Ironman races and heart surgeries share many similarities. According to Jeffrey H. Newman, MD, a cardiothoracic surgeon with the Palm Beach Health Network and a retired triathlete, this is a likely fact.
Dr. Newman, who last completed an Ironman in 2010, explains, “Our operations are anywhere from two to five hours, and you have to remain focused on the task at hand and be efficient. So with triathlon, it was very easy to hone that concentration and that focus.”
Dr. Newman has honed how to create a training plan—or even just a workout routine—for maximum cardiovascular benefits through years of heart surgeries and Ironman triathlons. Here, Dr. Newman shares how his expertise in heart health has shaped his approach to exercise and his recommendations for optimizing your workouts to bolster your heart, whether you’re an Ironman or an occasional gym-goer.
Consistency is crucial
Ironman triathlons consist of a 2.4-mile swim, a 112-mile bike ride, and a 26.2-mile run. Dr. Newman would exercise twice a day on weekdays and engage in long runs, bike rides, or swims on weekends while training for his races, including the exclusive Ironman World Championships in Kona, Hawaii. “Training for an endurance race means you have to prepare your body to be in that slogging state of exercising all day,” he says.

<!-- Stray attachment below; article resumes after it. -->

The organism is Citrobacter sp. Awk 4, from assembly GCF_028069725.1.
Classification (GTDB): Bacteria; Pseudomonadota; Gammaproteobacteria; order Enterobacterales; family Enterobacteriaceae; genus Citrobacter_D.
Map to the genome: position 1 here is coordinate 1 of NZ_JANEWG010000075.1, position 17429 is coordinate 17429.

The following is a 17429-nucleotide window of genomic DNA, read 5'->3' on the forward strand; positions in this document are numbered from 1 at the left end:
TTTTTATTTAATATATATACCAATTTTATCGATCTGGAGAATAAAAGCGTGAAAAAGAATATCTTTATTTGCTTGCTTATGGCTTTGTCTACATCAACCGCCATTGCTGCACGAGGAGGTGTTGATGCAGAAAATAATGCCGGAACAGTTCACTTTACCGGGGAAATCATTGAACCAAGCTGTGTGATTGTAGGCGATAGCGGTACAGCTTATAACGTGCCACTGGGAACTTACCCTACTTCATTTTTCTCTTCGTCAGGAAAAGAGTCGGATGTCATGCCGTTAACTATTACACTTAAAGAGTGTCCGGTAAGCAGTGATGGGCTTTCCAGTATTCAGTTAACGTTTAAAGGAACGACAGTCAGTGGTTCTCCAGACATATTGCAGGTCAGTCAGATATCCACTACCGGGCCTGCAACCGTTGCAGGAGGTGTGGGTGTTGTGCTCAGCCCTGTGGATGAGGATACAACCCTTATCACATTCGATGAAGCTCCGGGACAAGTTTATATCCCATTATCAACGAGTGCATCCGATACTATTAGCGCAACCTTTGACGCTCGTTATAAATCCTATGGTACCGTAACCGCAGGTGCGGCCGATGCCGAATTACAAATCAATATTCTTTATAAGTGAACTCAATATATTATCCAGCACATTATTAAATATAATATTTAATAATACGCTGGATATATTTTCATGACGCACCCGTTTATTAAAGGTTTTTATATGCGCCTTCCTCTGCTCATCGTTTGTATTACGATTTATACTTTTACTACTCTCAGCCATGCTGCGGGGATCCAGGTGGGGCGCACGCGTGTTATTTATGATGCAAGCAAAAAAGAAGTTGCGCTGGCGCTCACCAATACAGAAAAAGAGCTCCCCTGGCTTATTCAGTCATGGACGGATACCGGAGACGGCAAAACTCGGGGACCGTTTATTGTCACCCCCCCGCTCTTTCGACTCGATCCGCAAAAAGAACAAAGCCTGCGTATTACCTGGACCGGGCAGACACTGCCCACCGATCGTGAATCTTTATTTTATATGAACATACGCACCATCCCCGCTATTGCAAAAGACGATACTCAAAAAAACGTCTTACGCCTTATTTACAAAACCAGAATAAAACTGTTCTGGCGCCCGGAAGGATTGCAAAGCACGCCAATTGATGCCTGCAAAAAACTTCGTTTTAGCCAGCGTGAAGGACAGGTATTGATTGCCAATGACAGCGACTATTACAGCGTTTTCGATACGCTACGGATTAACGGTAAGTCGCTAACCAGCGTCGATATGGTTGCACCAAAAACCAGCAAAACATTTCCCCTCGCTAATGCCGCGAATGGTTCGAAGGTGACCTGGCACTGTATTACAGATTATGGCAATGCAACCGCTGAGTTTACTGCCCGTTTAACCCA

According to Dr. Newman, to enhance your heart health, you don’t necessarily need to be logging 20-plus hours of exercise a week. However, being consistent is vital. He suggests that five to seven hours a week over four to five days, with a mix of aerobic and strength work, is probably sufficient to keep your heart robust. Dr. Newman emphasizes, “If you exercise intermittently or engage in intense physical activity only on weekends, you’re not really obtaining the benefits you believe you are.”
Most days, keep things easy
An important aspect of Ironman training is that the majority of workouts are done in heart rate zone two, which should feel relatively effortless and sustainable over a long period. Zone two work builds endurance and aerobic capacity, progressively enhancing your heart’s efficiency in carrying oxygen to your muscles, enabling you to achieve more in your workouts with less effort.
Dr. Newman explains that while higher-intensity training has its time and place, zone two training will likely be more advantageous in the long run for the heart than workouts that cause your heart rate to spike and then rest.
The heart requires rest days, too
Dr. Newman points out that the heart, primarily consisting of muscular tissue, needs recovery days just like your other muscles. He suggests that although a rest day doesn’t necessarily mean doing absolutely nothing, it shouldn’t involve anything intense that elevates your heart rate above a low zone two. This is because just like the need for your other muscles to rest and rebuild after workouts, the heart also needs time to recover.
Dr. Newman emphasizes the importance of allowing your heart to rest, explaining that it’s during rest that muscles rebuild and become stronger. If you never let your heart rest, you’ll never reap the maximum benefit of the time and effort you put into strengthening it.